Where there is no law, but every man does what is right in his own eyes, there is the least of real liberty
Henry M. Robert

“Stop talking and start working”

The business community’s perspective on political and economic prospects of the Eastern Partnership
26 May, 2015 - 12:02

The third business forum of the Eastern Partnership finally of­fered a crystallized vision of the business com­munity’s per­spec­tive on this initiative’s poten­tial to promote trade and economic de­ve­lop­ment among the partners themselves as well as between the six countries (Uk­raine, Georgia, Moldova, Belarus, Azer­baijan, and Armenia) and the EU. It should be noted that the Riga forum was attended by 660 businessmen from 41 countries.

European Commissioner for Neighborhood Policy and Enlargement Negotiations Johannes Hahn expressed his view of this cooperation via the following formula: “Stop talking and start working.” As a result, the mentality of a “recipient” should turn into that of a “successful country.”

According to Hahn’s statement for the press, this approach will be promoted through 200 million euros-worth EU project involving grants to small businesses in the three countries which have signed the Association and Deep and Comprehensive Free Trade Area Agreements. The EU commissioner cla­rified that the grants would be provided on a “competitive basis,” depending on the submissions’ virtues. According to him, this project could pave the way for investments worth at least 2 billion euros to come to small businesses in these three countries.

Hahn also joked that the EU had as many small businesses as it had unemployed citizens, both numbers standing at about 23 million.

Meanwhile, president of the Employers’ Confederation of Lat­via, vice president of BUSINESS­EUROPE Vitalijs Gavrilovs drew attention to the fact that the Eastern Partnership had been failing to use its potential to the full extent. According to him, it is because this initiative is seen primarily as a way to spread values and standards of the EU, rather than as an instrument of political and economic integration.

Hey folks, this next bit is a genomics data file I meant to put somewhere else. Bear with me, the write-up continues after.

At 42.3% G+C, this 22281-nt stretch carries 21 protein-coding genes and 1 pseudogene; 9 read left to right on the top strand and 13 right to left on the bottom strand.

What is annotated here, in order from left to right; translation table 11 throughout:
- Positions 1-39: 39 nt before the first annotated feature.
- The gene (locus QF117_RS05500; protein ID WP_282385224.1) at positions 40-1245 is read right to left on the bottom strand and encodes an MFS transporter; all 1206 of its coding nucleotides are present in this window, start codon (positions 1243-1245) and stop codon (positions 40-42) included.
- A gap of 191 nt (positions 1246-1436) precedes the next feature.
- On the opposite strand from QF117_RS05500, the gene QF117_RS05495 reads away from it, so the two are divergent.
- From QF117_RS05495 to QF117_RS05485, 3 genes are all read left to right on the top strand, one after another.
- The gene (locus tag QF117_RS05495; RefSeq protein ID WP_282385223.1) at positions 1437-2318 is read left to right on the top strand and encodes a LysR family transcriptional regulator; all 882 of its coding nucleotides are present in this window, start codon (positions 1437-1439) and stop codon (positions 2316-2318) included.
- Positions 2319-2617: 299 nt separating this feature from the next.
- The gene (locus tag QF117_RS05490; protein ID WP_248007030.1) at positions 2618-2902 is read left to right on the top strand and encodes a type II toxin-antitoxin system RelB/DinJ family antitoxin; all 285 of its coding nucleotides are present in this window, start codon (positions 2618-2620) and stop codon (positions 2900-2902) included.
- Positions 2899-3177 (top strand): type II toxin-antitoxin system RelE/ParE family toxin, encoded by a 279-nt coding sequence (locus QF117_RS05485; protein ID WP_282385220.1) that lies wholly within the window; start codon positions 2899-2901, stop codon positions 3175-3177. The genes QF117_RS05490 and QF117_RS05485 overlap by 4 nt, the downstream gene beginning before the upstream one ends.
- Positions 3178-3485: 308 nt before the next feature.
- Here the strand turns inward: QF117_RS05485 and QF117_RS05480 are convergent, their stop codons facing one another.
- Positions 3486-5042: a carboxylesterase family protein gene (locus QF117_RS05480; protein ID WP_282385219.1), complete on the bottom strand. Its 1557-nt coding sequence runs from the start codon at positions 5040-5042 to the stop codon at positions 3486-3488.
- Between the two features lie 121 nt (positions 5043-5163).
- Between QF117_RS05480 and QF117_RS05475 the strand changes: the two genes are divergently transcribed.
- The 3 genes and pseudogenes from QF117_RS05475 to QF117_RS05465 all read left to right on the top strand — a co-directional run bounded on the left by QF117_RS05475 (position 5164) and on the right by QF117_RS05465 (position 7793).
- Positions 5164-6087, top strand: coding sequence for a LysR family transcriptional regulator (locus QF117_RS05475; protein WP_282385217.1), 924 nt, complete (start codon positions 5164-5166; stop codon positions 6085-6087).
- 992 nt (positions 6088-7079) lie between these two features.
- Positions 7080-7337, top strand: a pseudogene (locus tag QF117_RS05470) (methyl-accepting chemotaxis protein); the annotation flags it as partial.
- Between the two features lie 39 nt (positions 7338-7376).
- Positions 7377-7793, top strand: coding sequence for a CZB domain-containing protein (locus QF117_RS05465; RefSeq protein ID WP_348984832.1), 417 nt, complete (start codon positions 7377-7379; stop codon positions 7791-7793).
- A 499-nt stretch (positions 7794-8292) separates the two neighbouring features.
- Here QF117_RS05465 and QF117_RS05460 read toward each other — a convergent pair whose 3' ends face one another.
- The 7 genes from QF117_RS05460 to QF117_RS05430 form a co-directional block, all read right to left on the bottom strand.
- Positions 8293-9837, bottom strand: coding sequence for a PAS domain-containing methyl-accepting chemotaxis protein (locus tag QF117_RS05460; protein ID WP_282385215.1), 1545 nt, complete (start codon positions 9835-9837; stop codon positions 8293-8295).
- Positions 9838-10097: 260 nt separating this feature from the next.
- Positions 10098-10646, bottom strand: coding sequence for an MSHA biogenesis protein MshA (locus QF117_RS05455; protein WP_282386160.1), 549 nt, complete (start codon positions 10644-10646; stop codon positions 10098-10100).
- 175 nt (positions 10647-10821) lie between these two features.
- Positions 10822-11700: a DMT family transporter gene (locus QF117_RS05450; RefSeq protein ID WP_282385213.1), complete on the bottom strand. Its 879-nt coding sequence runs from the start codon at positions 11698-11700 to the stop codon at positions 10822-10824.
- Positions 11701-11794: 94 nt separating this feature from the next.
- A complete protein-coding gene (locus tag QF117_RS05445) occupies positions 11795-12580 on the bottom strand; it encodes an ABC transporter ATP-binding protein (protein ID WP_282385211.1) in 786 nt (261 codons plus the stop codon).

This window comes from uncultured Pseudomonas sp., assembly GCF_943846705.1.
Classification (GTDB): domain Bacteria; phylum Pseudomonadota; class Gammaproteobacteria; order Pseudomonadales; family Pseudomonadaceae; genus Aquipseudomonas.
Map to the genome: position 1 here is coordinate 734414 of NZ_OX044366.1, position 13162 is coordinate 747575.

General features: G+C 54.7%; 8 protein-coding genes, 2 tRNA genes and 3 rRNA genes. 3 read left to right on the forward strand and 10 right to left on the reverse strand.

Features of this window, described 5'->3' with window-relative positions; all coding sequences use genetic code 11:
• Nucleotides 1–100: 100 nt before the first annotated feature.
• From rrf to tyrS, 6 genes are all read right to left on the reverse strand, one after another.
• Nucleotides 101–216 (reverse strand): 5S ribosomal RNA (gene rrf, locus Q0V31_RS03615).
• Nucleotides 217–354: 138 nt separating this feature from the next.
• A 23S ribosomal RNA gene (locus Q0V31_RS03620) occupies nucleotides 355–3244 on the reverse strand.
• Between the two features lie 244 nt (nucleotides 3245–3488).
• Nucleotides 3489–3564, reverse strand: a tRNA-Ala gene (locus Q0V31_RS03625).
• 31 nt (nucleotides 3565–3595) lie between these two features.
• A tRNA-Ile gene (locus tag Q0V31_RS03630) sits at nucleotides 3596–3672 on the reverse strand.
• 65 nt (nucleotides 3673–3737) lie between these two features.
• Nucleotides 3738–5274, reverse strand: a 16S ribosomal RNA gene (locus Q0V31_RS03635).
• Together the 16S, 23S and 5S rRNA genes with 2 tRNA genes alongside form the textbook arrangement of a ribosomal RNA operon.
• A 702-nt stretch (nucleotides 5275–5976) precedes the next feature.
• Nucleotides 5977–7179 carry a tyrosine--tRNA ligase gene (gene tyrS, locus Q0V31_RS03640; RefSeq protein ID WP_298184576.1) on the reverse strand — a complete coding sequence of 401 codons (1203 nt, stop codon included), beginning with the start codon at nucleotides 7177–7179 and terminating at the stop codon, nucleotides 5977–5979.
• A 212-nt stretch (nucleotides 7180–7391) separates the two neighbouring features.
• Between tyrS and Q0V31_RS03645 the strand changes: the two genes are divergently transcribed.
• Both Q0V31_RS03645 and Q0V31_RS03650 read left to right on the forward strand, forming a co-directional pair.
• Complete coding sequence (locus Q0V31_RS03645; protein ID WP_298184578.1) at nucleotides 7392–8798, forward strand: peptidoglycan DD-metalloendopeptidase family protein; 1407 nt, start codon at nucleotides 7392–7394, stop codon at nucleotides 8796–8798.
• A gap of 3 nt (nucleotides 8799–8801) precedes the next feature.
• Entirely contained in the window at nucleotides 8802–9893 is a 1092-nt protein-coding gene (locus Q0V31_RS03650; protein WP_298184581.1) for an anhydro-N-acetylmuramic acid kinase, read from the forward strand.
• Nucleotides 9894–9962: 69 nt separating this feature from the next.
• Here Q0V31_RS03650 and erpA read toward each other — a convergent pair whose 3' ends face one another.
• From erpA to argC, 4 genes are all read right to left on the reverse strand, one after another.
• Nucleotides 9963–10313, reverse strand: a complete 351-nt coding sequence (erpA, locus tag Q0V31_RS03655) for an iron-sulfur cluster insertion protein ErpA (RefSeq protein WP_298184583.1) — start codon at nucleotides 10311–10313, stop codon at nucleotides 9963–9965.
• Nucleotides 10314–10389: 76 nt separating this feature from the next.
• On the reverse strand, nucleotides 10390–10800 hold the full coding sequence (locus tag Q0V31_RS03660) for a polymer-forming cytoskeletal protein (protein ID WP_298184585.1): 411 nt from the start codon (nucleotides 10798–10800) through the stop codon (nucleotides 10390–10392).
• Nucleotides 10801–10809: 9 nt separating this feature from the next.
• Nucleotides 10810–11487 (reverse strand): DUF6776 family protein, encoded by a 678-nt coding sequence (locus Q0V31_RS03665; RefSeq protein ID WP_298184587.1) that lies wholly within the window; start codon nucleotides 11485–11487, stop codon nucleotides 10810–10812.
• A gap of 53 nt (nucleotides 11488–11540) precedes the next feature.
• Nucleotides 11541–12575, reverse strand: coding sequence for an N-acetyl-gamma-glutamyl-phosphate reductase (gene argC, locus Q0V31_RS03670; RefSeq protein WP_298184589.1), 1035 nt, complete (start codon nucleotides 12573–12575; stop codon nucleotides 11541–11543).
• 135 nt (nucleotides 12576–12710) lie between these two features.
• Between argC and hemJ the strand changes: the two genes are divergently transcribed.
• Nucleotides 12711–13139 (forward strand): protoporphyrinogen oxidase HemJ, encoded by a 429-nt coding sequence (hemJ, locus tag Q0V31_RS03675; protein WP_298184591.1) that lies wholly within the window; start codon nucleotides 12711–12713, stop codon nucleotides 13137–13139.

In addition, he stressed the importance of maintaining the dialog between private businesses and the public in the Eastern Partnership countries. Clearly, Gavrilovs meant responsible businesses and not the oligarchs. He also stressed the need for reforms, establishing the rule of law, and strengthening social institutions.

Director General of BUSINESS­EUROPE Markus J. Beyrer also stressed the need for reforms and establishing the rule of law, these being necessary conditions for getting investments flow into a country. According to him, the EU needs to better use the tools of the Eastern Partnership and use individual approach with each of the six partner countries.

Some members of the Political and Economic Prospects of the Eastern Partnership panel cited saying “money loves silence.” Minister of Economic Affairs of the Republic of Latvia Dana Reizniece-Ozola responded with a remark that money, including investments, needs clear rules as well.